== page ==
CLAIM: Critics claim that Jesus’ predictions about the fall of Jerusalem must late date the gospel of Luke, making this an ex eventu prophecy (Latin: “after the fact”). Is this the case?
RESPONSE: A number of observations can be made:
First, ample evidence supports an early dating of Luke-Acts. We’ve already explained this evidence elsewhere (see “Introduction to Luke-Acts”). Jesus’ prediction about the fall of Jerusalem is the central reason why critics late-date the book. But this begs the question: how do we know this prophecy wasn’t made before AD 70? This is an overt case of a naturalistic bias. The critic hasn’t proved naturalism; they have merely assumed it.
Second, Luke never records the fulfillment of this prophecy. If Luke was trying to make Jesus seem like he was a prophet by recording this prediction, why doesn’t he record the fulfillment in the book of Acts?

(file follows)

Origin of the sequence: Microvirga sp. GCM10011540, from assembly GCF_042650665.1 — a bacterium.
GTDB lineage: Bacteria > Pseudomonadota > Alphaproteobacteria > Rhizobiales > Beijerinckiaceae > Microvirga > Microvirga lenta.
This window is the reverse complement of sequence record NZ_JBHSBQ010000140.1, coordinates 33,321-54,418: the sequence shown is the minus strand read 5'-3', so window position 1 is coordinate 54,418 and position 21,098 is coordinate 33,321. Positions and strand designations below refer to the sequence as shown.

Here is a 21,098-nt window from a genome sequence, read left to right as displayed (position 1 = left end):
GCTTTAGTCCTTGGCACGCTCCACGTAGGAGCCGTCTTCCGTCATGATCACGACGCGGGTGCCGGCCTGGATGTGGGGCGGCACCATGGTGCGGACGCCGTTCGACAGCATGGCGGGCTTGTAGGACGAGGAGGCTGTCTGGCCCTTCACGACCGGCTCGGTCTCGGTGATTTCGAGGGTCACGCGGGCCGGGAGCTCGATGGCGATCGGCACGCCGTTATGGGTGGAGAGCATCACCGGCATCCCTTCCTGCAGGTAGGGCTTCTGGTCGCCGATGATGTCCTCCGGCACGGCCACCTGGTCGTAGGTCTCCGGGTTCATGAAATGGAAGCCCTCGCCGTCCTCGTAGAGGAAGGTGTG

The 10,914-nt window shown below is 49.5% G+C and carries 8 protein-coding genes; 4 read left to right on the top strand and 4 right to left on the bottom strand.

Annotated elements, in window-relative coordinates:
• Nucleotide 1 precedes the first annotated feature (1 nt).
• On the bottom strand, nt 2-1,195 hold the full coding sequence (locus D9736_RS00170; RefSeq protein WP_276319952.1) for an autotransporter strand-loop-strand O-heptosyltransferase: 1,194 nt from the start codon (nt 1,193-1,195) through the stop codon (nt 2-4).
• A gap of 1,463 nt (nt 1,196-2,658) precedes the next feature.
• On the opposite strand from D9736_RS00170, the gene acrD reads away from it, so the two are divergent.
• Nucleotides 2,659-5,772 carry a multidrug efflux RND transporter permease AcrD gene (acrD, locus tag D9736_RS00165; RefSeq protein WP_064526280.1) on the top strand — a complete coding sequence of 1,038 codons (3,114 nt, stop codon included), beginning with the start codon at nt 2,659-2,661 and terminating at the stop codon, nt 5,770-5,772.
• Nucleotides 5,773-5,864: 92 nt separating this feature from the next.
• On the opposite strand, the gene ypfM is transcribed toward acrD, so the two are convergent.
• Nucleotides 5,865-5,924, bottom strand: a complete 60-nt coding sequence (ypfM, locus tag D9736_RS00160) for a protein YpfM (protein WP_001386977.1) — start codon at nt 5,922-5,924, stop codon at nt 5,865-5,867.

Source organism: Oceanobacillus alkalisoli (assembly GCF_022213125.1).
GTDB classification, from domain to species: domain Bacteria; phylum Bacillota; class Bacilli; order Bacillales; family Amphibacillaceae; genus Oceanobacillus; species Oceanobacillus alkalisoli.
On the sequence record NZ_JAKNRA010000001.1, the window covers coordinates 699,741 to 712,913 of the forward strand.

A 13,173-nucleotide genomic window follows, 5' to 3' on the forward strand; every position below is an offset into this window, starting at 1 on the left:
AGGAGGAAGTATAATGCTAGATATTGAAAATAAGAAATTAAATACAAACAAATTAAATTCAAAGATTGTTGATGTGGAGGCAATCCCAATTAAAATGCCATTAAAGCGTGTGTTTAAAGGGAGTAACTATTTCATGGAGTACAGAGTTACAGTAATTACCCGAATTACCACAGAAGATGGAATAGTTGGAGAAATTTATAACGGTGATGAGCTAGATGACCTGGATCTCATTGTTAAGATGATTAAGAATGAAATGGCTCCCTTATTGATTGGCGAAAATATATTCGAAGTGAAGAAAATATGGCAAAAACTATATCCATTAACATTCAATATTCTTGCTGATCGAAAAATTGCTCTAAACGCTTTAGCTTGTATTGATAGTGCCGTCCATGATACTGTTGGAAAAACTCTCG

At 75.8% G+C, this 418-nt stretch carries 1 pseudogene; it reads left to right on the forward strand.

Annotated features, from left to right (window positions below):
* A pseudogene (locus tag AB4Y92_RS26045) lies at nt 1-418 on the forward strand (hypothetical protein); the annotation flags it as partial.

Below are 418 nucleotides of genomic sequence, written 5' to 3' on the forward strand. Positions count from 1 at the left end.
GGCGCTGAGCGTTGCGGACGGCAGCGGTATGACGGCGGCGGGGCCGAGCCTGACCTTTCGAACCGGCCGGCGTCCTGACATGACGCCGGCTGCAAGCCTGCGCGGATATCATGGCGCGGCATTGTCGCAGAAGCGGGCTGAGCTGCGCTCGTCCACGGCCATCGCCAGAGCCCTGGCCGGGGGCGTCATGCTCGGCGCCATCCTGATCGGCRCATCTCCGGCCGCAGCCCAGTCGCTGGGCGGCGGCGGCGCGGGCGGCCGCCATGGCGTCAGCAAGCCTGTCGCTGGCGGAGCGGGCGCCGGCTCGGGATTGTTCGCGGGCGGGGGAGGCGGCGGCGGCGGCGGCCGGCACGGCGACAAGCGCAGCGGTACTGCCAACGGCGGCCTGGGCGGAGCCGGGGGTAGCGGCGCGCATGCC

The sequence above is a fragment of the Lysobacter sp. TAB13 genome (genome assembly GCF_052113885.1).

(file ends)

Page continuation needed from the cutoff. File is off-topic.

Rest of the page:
Third, Jesus’ prediction is too messy to be an “after the fact” prophecy. Jesus told his disciples to “flee to the mountains” (Lk. 21:21). Yet, historically, Eusebius and Epiphanius tell us that Christians fled to Pella, which is lower than Jerusalem. In other words, Jesus said to go up to the mountains, but historically, the early Christians went down to Pella. If Luke recorded this prophecy after the fact, why would he say that Jesus taught the Christians to go to mountains, which they didn’t follow?